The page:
Sunny Hostin (fiction, William Morrow)
In the exclusive black community of Oak Bluffs, summer is a chance to relax and enjoy the beach. Seventy-year-old Amelia Vaux Tanner is about to host her last summer in her beloved vacation home before moving to France. She has invited her three goddaughters to spend the season with her; when it ends, one of them will be the owner of Amelia’s house.
Jessica Anya Blau (fiction, Custom House)
In 1970s Baltimore, 14-year-old Mary Jane has conservative parents and sings in the church choir. When a bohemian family in the neighborhood enlists her as a mother’s helper, Mary Jane is introduced to a wild new world unlike anything she’s ever known.
Jean Hanff Korelitz (fiction, Celadon)
Back in the day, Jacob Finch Bonner was a hotshot young novelist with a promising first book. But all that promise amounted to nothing much. Now he’s teaching in a D-list MFA program and hasn’t written a word in years. When an obnoxious student comes in with an amazing idea, Jacob doesn’t think twice about it. But when the student mysteriously dies, the professor starts to think that a good idea shouldn’t go to waste.
Charlotte Philby (fiction, Harper Collins)
From the granddaughter of Britain’s most famous double agent, Kim Philby, comes this page-turning thriller about Gabriela, a senior negotiator coming off of a seven-month stint in Moscow. When the woman returns home to her family, however, something isn’t quite right.
Zakiya Dalila Harris (fiction, Atria Books)
Editorial assistant Nella Rogers is the only black employee at Wagner Books. When another black woman, Hazel, starts working in the cubicle next to hers, she thinks she has found an ally. But as the weeks go by, Nella notices Hazel has become the office favorite — and she herself is getting left out of important projects. Then the notes start appearing on her desk: Leave Wagner now.
Michael Punke (fiction, Henry Holt)
In the aftermath of the Civil War, a new conflict between native tribes and a brash new nation breaks out on the Western frontier. Colonel Henry Carrington has arrived in Wyoming to open a new road for gold miners and settlers, while Red Cloud, a respected Lakota chief, understands exactly what this will mean for his people. From the bestselling author of “The Revenant.”
Elin Hilderbrand (fiction, Henry Holt)
Vivian Howe, a married mother of three grown children, is killed in a hit-and-run accident while jogging near her Nantucket home. As she’s ushered into the great beyond, she’s given the opportunity to watch one last summer play out on earth — and allowed three “nudges” to change the outcome of things for her children.
Jamie Brenner (fiction, GP Putnam’s Sons)
The family-run Hollander Estates winery is floundering, and matriarch Vivian fears this summer could be their last season. When her granddaughter uncovers journals from Vivian’s old “trashy novel” book club, they start to realize that the key to saving the vineyard — and to happiness in love and life — just might lie in the over-the-top novels.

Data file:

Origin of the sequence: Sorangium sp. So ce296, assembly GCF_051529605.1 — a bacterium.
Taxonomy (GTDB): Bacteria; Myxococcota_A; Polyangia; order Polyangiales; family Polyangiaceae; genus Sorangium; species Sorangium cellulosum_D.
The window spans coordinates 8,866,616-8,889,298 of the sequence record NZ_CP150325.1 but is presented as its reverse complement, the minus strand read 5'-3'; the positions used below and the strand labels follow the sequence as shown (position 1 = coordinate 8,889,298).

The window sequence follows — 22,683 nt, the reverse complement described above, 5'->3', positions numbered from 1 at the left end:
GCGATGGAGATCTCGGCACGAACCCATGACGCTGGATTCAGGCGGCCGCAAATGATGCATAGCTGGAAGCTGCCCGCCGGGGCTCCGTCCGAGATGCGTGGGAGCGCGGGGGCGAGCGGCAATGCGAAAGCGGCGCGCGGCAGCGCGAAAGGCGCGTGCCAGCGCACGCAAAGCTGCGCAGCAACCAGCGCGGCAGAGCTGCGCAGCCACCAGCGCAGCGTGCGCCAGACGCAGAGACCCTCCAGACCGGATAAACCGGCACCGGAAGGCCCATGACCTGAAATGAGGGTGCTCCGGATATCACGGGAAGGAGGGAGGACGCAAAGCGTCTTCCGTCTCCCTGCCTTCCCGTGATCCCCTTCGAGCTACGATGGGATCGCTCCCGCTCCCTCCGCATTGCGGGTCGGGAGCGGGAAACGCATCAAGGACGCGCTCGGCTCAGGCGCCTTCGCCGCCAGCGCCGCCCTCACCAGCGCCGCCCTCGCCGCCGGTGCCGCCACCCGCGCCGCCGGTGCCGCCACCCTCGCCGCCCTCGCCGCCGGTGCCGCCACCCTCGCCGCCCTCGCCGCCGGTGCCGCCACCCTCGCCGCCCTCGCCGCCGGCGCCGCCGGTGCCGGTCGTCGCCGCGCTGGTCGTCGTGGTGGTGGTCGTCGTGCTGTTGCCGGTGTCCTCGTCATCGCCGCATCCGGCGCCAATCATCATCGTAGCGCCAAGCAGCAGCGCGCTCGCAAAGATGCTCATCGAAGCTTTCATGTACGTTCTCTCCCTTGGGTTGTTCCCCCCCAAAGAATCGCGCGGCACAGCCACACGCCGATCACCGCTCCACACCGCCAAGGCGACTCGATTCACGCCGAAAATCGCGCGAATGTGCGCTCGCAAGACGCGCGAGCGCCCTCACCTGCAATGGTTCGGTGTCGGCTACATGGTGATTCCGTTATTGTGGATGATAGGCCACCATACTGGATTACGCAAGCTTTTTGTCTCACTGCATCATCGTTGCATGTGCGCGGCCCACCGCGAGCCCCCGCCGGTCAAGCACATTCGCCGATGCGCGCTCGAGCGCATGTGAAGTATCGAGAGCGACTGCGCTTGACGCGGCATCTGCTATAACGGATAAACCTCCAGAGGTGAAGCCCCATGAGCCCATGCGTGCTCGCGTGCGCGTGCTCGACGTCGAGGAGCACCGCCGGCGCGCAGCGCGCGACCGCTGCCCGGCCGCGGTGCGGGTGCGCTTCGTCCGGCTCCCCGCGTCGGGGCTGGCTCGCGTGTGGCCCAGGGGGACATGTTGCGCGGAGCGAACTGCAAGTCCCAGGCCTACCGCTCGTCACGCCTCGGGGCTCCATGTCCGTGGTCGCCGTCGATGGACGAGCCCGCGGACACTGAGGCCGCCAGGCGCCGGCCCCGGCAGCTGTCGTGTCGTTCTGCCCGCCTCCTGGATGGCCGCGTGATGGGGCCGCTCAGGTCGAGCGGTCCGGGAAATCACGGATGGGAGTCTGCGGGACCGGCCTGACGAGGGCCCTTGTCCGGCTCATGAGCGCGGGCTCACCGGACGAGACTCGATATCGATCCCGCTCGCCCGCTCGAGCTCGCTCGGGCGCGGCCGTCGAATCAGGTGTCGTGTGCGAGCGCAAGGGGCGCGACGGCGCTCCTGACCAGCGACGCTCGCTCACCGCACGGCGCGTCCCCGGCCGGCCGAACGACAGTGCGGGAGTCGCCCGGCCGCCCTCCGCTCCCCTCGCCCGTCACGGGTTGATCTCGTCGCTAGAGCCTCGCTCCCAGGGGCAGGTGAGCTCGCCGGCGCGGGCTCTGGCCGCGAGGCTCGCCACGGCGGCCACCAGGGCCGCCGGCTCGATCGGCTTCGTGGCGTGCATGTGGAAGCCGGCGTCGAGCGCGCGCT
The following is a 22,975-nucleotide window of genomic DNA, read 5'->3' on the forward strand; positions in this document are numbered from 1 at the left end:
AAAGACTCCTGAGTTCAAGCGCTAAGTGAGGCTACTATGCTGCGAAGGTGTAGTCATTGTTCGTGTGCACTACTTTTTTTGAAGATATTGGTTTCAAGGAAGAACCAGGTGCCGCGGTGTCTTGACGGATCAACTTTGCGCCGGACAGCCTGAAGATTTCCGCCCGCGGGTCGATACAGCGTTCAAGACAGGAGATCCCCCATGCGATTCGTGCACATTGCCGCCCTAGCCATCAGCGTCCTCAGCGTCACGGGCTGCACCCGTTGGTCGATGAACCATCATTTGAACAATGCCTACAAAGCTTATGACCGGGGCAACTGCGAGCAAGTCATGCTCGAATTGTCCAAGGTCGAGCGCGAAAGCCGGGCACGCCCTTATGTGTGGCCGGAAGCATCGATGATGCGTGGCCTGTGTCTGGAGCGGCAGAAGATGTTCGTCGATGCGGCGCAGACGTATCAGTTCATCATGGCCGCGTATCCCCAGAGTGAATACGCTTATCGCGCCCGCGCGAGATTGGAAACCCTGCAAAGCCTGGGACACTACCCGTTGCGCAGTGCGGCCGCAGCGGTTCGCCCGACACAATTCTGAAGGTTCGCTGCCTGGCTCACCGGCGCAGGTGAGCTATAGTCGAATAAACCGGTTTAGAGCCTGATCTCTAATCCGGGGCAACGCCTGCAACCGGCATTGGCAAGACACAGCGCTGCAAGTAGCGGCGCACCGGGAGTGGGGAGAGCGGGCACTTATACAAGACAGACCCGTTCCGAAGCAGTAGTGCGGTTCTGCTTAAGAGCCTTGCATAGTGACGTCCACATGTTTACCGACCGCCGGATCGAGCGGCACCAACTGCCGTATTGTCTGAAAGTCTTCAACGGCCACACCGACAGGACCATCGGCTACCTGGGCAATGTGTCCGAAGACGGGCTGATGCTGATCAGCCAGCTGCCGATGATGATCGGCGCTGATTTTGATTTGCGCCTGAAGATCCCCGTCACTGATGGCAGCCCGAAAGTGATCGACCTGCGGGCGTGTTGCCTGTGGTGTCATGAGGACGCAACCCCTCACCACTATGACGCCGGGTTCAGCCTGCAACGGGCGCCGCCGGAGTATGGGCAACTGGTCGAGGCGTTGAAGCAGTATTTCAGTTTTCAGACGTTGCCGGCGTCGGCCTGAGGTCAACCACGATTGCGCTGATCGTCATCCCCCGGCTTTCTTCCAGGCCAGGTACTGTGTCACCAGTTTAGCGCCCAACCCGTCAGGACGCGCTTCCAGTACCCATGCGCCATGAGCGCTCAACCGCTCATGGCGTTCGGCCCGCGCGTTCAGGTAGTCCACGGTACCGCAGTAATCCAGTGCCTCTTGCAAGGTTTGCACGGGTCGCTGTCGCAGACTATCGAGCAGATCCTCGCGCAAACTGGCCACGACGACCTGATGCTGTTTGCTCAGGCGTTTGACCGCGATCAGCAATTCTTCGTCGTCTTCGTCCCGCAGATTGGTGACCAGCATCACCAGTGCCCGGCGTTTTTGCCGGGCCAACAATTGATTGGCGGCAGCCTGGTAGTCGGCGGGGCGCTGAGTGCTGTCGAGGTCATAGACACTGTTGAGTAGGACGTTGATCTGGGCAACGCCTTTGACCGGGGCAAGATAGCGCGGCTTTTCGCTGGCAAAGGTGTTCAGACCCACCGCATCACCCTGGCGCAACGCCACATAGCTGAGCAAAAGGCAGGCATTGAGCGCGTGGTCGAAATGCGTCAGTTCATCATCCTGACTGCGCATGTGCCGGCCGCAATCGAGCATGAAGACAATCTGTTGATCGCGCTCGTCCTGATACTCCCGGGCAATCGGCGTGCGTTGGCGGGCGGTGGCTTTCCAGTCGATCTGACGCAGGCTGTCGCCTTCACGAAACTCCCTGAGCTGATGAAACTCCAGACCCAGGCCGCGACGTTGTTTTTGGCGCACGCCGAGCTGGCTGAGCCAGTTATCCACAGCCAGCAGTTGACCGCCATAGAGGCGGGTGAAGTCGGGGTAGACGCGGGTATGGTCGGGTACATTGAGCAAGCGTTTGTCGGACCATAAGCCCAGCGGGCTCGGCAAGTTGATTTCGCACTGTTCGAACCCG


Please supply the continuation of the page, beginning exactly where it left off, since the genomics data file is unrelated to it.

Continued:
Riley Sager (fiction, Dutton)
Charlie met Josh Baxter through the college ride board: He’s a total stranger but also her ticket home from a school terrorized by a campus killer who has murdered three people so far. As the hours in the car pass, Charlie begins to notice inconsistencies in Josh’s story — and wonders if maybe she didn’t leave the danger behind on campus.
John Glatt, nonfiction, (St. Martin’s Press)
Thomas Gilbert Jr. grew up with every possible advantage: private schools, a loving family, houses in the Hamptons. Despite all this, OCD and increasing paranoia, combined with an inexplicable hatred of his father, led him to murder the wealthy financier. An in-depth look at an act that shocked the city’s elite.
Scott Ellsworth (nonfiction, Dutton)
Memorial Day 2021 marked the 100th anniversary of the Tulsa Race Massacre, an event as shocking in its violence as for the cover-up that lasted for decades. With thorough reporting, Ellsworth researches the event, the people who kept the story alive and the ongoing search for victims’ unmarked graves. A must-read.
Dan Abrams, David Fisher (nonfiction, Hanover Square Press)
It was the killing seen on live television: Two days after the murder of President John F Kennedy, a nightclub owner named Jack Ruby slipped into the Dallas police station and shot dead alleged assassin Lee Harvey Oswald. The ensuing criminal trial of Ruby, forgotten by most, was in fact a bizarre and fascinating circus: How do you defend a man who pulled the trigger on live television? And how did he die an innocent man?
Brian Moylan (nonfiction, Flatiron Books)
When it comes to beach reads, what’s better than some good old-fashioned dishing? Moylan, who writes the “Real Housewives” recaps for Vulture.com, takes the reader on a behind-the-scenes tour of this most fantastic franchise.
Brian Broome (memoir, Houghton Mifflin Harcourt)
A powerful debut memoir — sometimes heartbreaking, sometimes hysterically funny — about growing up black, poor and gay in Ohio, feeling like an outsider and using drugs to seek comfort in a world where Broome felt unmoored. Poignant and raw.
Mena Suvari (memoir, Hachette)
Suvari pulls absolutely no punches in this raw exploration of a Hollywood childhood full of sexual abuse, emotional abandonment and drug addiction — and reveals how she built a new life on her own terms.
Roger Bennett (memoir, Dey Street Books)
Known as lovable “Rodge” to fans, Roger Bennett is one half of the popular “Men in Blazers” TV series, commenting on soccer and culture. His book is a love letter to the United States, and details his journey from Liverpool to NYC.